They seemed stunned then angry.
“He’s lying,” Henry protested but they had no reason to believe him.
“Am I? Look at the boy’s necklace, wasn’t the princess always wearing it? Do you think she would give it to a common mud dweller?”
Carl went to the stables and found the all terrain machine. He hadn’t been in that section of their property for years. He thought it’d be filthy, but Henry had been keeping it up. He had repaired and polished the machine. Carl pushed it outside. He was up past his ankles in mud and the rain was still coming down hard. He squinted up to sky. If he was going to help he’d have to get up there. He went back into the stable and started pulling the coverings off the tables looking for anything that might take the machine up. It’d been a long time since he’d tried to imagine or invent anything. He loosened the ropes about one bundle on the floor and pulled the cover off tugging it up. The air caught under it and before he tossed it to the side like all the others he had an idea.
Seraphina closed her eyes and braced for impact. It came sooner than she expected and didn’t hurt as much as she’d thought it would. When she opened her eyes, three other pairs were staring at her. One of them she recognized. “Brother!” she struggled to her feet and embraced Carl.
“Why is she calling you brother?” a kind looking older woman with white hair, his mother, asked.
“It’s a long story.”
“Like the one that would explain why we are here?” It was Carl’s fiancé Sarah’s turn to question him.
“But you see her,” he said. “You see it’s true. She’s the sky-dweller that was with Henry.”
Seraphina stood proudly though only one wing could extend. She imagined it would be enough to impress mud people.
They stared for a moment, and then his mother asked “Why was she falling? I thought sky-dwellers knew how to fly?”
“My wing is broken,” Seraphina said irritated. She turned to Carl. “I’m glad to see you. What are you doing here?”
“We came to help.”
She looked around but saw no one else. “Is this your whole rescue crew?”
“The others only laughed, and I couldn’t waste time arguing with them.”
“I’m glad you didn’t,” Seraphina said. “So this the invention Henry mentioned. But I didn’t know it could fly.”
“I made some brilliant adjustments,” Carl said proudly. “It uses hot air to keep us afloat.”
“Good idea. And you can steer this thing?”
“Sure. But where’s Henry?” Carl asked.
“Captured,” she said calmly.
“Captured!” Carl shouted.
“Captured!” his mother repeated.
“Yes, that’s what I said. I know exactly where they’ll take him for the execution, but first we need more help. Head west and then I’ll need you to take it down.”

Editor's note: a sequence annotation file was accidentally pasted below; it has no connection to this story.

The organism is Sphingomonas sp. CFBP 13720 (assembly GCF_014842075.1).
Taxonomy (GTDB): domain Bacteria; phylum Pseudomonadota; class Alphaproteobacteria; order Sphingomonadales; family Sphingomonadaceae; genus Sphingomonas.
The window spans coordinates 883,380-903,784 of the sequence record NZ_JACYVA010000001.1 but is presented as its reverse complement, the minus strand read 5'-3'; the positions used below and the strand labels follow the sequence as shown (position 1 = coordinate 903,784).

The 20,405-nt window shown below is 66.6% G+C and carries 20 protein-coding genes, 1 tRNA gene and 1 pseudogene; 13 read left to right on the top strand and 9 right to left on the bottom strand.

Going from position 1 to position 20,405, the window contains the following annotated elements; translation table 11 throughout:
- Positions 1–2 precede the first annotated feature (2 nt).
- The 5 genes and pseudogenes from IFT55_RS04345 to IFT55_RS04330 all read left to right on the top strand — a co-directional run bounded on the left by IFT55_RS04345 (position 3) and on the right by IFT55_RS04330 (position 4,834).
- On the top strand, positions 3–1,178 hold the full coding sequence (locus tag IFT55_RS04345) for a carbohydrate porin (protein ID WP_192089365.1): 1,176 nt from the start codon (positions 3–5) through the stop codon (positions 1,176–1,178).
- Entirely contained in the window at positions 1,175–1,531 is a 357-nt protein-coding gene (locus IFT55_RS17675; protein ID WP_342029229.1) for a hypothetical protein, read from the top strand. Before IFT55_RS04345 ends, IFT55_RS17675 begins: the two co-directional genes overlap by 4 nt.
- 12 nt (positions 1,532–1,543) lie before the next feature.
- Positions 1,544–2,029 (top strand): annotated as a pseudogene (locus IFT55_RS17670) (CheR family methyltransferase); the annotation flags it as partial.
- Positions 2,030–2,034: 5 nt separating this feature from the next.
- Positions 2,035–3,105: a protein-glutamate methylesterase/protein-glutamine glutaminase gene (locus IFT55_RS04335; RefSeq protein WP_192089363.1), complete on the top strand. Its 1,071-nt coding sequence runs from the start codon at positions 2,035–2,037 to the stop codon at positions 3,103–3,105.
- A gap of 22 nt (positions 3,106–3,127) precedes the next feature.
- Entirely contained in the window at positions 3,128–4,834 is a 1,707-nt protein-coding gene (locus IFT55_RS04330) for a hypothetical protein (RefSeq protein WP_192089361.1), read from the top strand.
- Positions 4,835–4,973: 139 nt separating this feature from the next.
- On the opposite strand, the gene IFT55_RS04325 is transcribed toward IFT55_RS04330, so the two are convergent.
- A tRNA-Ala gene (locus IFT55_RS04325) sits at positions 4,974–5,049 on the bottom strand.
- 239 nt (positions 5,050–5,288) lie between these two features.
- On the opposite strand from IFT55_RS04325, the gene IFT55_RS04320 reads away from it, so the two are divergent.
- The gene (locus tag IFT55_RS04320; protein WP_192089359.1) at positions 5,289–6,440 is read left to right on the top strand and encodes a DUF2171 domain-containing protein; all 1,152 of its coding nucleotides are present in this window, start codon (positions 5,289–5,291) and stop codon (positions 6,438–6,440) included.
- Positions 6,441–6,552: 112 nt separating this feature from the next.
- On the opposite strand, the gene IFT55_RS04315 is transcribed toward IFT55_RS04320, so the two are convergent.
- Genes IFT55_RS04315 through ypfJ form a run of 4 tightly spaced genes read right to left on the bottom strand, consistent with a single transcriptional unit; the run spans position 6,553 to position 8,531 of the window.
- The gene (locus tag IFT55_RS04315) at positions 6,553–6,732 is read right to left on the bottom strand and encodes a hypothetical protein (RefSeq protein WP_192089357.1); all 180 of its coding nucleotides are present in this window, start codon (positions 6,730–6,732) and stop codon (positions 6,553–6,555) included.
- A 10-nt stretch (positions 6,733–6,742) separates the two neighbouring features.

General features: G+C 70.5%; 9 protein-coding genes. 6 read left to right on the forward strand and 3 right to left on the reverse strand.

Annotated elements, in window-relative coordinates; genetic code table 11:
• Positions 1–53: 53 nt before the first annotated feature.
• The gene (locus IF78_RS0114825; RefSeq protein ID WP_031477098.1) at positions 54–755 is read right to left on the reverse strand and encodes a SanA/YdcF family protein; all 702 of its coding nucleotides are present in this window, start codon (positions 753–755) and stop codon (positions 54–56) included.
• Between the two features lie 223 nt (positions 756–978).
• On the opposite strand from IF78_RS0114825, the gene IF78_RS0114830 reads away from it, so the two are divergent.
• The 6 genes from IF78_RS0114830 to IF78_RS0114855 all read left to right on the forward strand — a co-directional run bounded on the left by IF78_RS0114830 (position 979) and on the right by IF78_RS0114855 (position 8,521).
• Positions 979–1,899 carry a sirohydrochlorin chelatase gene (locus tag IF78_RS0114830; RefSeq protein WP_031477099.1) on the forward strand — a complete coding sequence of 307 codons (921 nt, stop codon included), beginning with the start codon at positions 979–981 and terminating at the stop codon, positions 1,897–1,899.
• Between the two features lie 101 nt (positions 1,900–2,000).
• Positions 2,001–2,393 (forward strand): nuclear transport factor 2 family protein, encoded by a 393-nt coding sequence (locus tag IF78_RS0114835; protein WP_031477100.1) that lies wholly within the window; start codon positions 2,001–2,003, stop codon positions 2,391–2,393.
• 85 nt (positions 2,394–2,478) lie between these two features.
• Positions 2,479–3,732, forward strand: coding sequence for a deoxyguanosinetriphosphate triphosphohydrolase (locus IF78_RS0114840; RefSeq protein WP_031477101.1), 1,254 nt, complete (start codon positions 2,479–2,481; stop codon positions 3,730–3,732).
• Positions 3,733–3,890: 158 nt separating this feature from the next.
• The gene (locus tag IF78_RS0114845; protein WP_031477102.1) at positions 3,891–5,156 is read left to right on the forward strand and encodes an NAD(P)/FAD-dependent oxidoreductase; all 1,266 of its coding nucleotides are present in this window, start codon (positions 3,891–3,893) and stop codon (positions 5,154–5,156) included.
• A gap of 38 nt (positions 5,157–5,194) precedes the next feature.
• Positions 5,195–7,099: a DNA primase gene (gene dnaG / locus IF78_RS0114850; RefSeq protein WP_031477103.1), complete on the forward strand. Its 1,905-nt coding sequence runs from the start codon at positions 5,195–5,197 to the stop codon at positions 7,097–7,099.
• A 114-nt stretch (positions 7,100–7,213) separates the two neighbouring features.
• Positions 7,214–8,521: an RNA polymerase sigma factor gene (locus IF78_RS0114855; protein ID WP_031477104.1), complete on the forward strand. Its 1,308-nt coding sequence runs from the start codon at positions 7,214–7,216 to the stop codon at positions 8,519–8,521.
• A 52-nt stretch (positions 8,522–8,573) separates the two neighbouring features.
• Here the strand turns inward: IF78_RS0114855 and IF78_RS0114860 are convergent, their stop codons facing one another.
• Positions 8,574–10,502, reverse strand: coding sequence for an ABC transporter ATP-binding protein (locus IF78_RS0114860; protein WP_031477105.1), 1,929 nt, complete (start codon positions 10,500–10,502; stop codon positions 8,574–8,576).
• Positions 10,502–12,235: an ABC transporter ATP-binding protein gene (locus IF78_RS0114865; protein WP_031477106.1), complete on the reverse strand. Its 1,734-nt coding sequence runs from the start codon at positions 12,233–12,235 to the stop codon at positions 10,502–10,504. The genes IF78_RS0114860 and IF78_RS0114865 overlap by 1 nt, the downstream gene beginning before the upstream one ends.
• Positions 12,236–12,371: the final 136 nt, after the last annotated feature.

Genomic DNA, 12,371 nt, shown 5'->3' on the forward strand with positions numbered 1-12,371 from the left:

“Did she say execut--” his mother fainted before finishing her question. Carl headed toward her along with his fiancé but Seraphina redirected him.
“Let her take care of that. You steer, I’ll direct. We’ve no time to waste.”
Elodie was head of Coral Base 2. She was prepping for a tactical team meeting when she was called urgently to the surface. The base was built into a sea mountain ridge and was one of the few bases that had a peak above the surface of the water. The sea-dwellers used it as a dock for above water excursions, so they had built a passage with a drying station into the outcropping of rock above the water. She took the passageway and arrived on the surface on two legs. A group of her squad members were surrounding a vessel that had just landed. Elodie was shocked not only by the strange looking boat but by its crew standing beside it.
“What are you doing here?” she asked Seraphina.
“We ran into a problem,” Seraphina explained. “He has Henry.”
“Baan’s framed him for my murder. I have to get back before they kill Henry and I need your help.”
“My group at your disposal,” Elodie assured her.
“That’s nice but I need ALL of your help.”
Elodie crossed her arms and surveyed her friend. “Are you thinking…”
“Well I don’t know what you’re thinking,” Carl said. “And this is my baby brother we’re talking about.”
“Let me explain,” Seraphina said. “I need their help because they know how to manipulate the water like you can till land. But some things take a group effort.”
He waited but she didn’t go on. “That didn’t explain anything!”
“They may not agree to it,” Elodie said. “Especially with how relations are.”
“Agree to what?” Sarah whispered to Carl who shrugged.
“But this is just the kind of act of loyalty that we need,” Seraphina insisted. “They must. You must persuade them.”
“Persuade them to do what!” Carl shouted again.